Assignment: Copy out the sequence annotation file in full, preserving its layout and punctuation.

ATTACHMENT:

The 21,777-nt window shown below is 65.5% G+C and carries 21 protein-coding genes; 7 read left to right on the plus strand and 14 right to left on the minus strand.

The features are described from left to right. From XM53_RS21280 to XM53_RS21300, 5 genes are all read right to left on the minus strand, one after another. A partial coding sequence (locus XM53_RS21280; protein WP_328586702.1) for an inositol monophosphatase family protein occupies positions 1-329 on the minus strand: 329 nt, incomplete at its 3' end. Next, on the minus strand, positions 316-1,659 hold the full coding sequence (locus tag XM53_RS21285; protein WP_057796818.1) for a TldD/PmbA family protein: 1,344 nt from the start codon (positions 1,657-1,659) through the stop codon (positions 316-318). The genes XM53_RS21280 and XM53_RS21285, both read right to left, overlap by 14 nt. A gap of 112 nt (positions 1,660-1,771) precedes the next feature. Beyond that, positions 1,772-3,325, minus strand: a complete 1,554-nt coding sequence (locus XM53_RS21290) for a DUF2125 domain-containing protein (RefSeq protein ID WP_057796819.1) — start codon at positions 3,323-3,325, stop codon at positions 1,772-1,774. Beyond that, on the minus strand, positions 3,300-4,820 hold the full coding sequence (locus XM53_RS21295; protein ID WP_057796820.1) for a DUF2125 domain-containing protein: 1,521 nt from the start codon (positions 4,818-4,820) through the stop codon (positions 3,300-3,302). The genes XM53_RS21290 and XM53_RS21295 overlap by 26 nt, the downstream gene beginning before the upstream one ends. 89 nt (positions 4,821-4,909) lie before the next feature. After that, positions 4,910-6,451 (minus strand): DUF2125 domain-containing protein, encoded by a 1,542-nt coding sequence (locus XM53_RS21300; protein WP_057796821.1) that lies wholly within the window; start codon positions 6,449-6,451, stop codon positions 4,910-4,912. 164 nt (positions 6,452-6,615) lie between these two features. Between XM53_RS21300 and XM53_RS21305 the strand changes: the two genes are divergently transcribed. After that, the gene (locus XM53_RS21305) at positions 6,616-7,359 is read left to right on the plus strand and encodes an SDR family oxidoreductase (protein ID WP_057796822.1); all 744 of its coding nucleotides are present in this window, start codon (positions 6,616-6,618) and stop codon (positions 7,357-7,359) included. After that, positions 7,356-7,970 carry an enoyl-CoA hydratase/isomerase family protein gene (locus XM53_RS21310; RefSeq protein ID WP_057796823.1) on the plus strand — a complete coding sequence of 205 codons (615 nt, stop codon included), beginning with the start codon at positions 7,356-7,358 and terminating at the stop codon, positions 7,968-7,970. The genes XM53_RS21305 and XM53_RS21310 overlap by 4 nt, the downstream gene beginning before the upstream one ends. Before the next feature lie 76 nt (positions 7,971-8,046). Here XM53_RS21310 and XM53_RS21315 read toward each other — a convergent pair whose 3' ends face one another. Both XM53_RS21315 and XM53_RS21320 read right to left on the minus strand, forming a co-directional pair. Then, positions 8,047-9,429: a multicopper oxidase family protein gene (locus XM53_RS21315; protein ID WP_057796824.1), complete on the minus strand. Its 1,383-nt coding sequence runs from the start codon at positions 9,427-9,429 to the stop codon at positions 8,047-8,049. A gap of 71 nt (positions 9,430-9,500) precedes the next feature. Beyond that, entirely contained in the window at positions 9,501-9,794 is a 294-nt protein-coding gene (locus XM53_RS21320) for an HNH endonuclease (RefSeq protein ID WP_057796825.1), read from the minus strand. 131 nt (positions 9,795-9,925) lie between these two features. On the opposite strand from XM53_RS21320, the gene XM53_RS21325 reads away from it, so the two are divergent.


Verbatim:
The 21,777-nt window shown below is 65.5% G+C and carries 21 protein-coding genes; 7 read left to right on the plus strand and 14 right to left on the minus strand.

The features are described from left to right. From XM53_RS21280 to XM53_RS21300, 5 genes are all read right to left on the minus strand, one after another. A partial coding sequence (locus XM53_RS21280; protein WP_328586702.1) for an inositol monophosphatase family protein occupies positions 1-329 on the minus strand: 329 nt, incomplete at its 3' end. Next, on the minus strand, positions 316-1,659 hold the full coding sequence (locus tag XM53_RS21285; protein WP_057796818.1) for a TldD/PmbA family protein: 1,344 nt from the start codon (positions 1,657-1,659) through the stop codon (positions 316-318). The genes XM53_RS21280 and XM53_RS21285, both read right to left, overlap by 14 nt. A gap of 112 nt (positions 1,660-1,771) precedes the next feature. Beyond that, positions 1,772-3,325, minus strand: a complete 1,554-nt coding sequence (locus XM53_RS21290) for a DUF2125 domain-containing protein (RefSeq protein ID WP_057796819.1) — start codon at positions 3,323-3,325, stop codon at positions 1,772-1,774. Beyond that, on the minus strand, positions 3,300-4,820 hold the full coding sequence (locus XM53_RS21295; protein ID WP_057796820.1) for a DUF2125 domain-containing protein: 1,521 nt from the start codon (positions 4,818-4,820) through the stop codon (positions 3,300-3,302). The genes XM53_RS21290 and XM53_RS21295 overlap by 26 nt, the downstream gene beginning before the upstream one ends. 89 nt (positions 4,821-4,909) lie before the next feature. After that, positions 4,910-6,451 (minus strand): DUF2125 domain-containing protein, encoded by a 1,542-nt coding sequence (locus XM53_RS21300; protein WP_057796821.1) that lies wholly within the window; start codon positions 6,449-6,451, stop codon positions 4,910-4,912. 164 nt (positions 6,452-6,615) lie between these two features. Between XM53_RS21300 and XM53_RS21305 the strand changes: the two genes are divergently transcribed. After that, the gene (locus XM53_RS21305) at positions 6,616-7,359 is read left to right on the plus strand and encodes an SDR family oxidoreductase (protein ID WP_057796822.1); all 744 of its coding nucleotides are present in this window, start codon (positions 6,616-6,618) and stop codon (positions 7,357-7,359) included. After that, positions 7,356-7,970 carry an enoyl-CoA hydratase/isomerase family protein gene (locus XM53_RS21310; RefSeq protein ID WP_057796823.1) on the plus strand — a complete coding sequence of 205 codons (615 nt, stop codon included), beginning with the start codon at positions 7,356-7,358 and terminating at the stop codon, positions 7,968-7,970. The genes XM53_RS21305 and XM53_RS21310 overlap by 4 nt, the downstream gene beginning before the upstream one ends. Before the next feature lie 76 nt (positions 7,971-8,046). Here XM53_RS21310 and XM53_RS21315 read toward each other — a convergent pair whose 3' ends face one another. Both XM53_RS21315 and XM53_RS21320 read right to left on the minus strand, forming a co-directional pair. Then, positions 8,047-9,429: a multicopper oxidase family protein gene (locus XM53_RS21315; protein ID WP_057796824.1), complete on the minus strand. Its 1,383-nt coding sequence runs from the start codon at positions 9,427-9,429 to the stop codon at positions 8,047-8,049. A gap of 71 nt (positions 9,430-9,500) precedes the next feature. Beyond that, entirely contained in the window at positions 9,501-9,794 is a 294-nt protein-coding gene (locus XM53_RS21320) for an HNH endonuclease (RefSeq protein ID WP_057796825.1), read from the minus strand. 131 nt (positions 9,795-9,925) lie between these two features. On the opposite strand from XM53_RS21320, the gene XM53_RS21325 reads away from it, so the two are divergent.